Born Of Osiris, Betraying The Martyrs and Volumes hit Gramercy Theatre in NYC on June 25th as part of The New Reign Tour Part II. The bands had tons of new tunes to play and mullet wigs to wear (why?) and our very own Anthony Bello captured some of the best moments. Check out the full photo gallery right here!
Sumerian Records are celebrating their 10th anniversary by putting on a legendary tour called 10 Years In The Black. Headlining the tour is Asking Alexandria, which is huge for the reason that this is the first tour in which original vocalist Danny Worsnop is reunited with the band (Danny’s departure was announced in January of 2015). This tour had support from Born of Osiris, I See Stars, After The Burial, Upon A Burning Body, and Bad Omens, who are all signed to the label as well.
Some bands give the impression that they are trying too hard to be something they’re not with a strained sound suggestive of poor attempts at mimicry. Others try too hard to recreate the things that gave them prior success; their previous hits could have been the result of a one time creative flurry of greatness. Born of Osiris, thankfully, are not trying too hard with their latest full-length, Soul Sphere. Unfortunately, it seems as if they’re not trying much at all.
The album, as a whole, blends together and without paying close attention it’s hard to notice when one song ends and the next begins. The tracks are all melodic and fast, which is what you’d want from a metalcore band that’s more metal than -core. There is an overabundance of synth with many of the songs having an orchestral feel. There’s a lot going on all at once, but it’s as if BOO found something they liked and threw it into the majority of the record. At least the instrumentals are catchy.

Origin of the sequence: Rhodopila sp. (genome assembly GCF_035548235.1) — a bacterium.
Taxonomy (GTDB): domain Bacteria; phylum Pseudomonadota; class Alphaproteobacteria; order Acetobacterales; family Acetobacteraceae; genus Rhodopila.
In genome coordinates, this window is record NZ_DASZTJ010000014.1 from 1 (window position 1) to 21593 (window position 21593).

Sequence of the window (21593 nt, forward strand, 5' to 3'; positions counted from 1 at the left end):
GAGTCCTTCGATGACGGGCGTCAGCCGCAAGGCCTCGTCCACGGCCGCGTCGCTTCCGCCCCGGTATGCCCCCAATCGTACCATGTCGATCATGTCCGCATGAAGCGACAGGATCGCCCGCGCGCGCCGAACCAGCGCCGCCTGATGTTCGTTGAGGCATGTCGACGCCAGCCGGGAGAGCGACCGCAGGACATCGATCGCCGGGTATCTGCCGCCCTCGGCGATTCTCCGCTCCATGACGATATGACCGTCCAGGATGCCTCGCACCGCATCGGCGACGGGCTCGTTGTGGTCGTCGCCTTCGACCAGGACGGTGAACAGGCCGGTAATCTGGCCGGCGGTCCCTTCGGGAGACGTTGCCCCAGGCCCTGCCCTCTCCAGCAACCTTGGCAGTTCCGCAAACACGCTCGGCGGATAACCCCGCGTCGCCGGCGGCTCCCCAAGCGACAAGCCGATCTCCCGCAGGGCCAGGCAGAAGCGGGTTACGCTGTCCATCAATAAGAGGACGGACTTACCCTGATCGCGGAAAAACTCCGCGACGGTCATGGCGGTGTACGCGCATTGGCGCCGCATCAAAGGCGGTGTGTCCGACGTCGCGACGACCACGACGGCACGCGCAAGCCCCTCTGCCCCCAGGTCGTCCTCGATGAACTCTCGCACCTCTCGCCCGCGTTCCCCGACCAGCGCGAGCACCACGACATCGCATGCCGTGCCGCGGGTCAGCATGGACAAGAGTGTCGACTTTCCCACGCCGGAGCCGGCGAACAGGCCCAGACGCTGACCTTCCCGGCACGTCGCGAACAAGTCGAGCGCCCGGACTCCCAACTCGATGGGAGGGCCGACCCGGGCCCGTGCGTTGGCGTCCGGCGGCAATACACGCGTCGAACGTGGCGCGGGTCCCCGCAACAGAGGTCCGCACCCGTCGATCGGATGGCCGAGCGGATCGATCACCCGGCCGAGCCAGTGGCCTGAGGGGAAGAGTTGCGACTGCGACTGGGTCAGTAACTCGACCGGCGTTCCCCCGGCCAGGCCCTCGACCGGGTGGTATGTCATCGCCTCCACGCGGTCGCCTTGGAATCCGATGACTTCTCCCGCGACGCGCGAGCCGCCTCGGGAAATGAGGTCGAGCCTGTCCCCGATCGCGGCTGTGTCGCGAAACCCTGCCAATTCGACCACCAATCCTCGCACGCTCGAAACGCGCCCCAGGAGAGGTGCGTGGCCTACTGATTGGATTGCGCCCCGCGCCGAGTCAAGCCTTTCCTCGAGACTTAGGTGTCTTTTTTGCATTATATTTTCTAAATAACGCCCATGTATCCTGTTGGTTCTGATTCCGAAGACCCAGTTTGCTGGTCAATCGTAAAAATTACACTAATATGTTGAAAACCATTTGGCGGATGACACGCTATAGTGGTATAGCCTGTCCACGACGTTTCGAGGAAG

That doesn’t mean that all of Soul Sphere is entirely mediocre. There are some standout sections. “Warlords” takes the repetitive sounds of the record and makes them work. It’s one of the few songs on the album that hones in on something less generic with hope for a more innovative future BOO release. “The Other Half of Me,” “Throw Me In The Jungle,” and “Free Fall” among other tracks offer nothing new. An average album is hiding under relentless drumming and excessive guitar effects with glimmers of a good album hidden beneath that. Born of Osiris were once innovative, and that offers hope for something much better than Soul Sphere. Once something new comes along this will be off your playlist if it ever got there in the first place.
by David Marulanda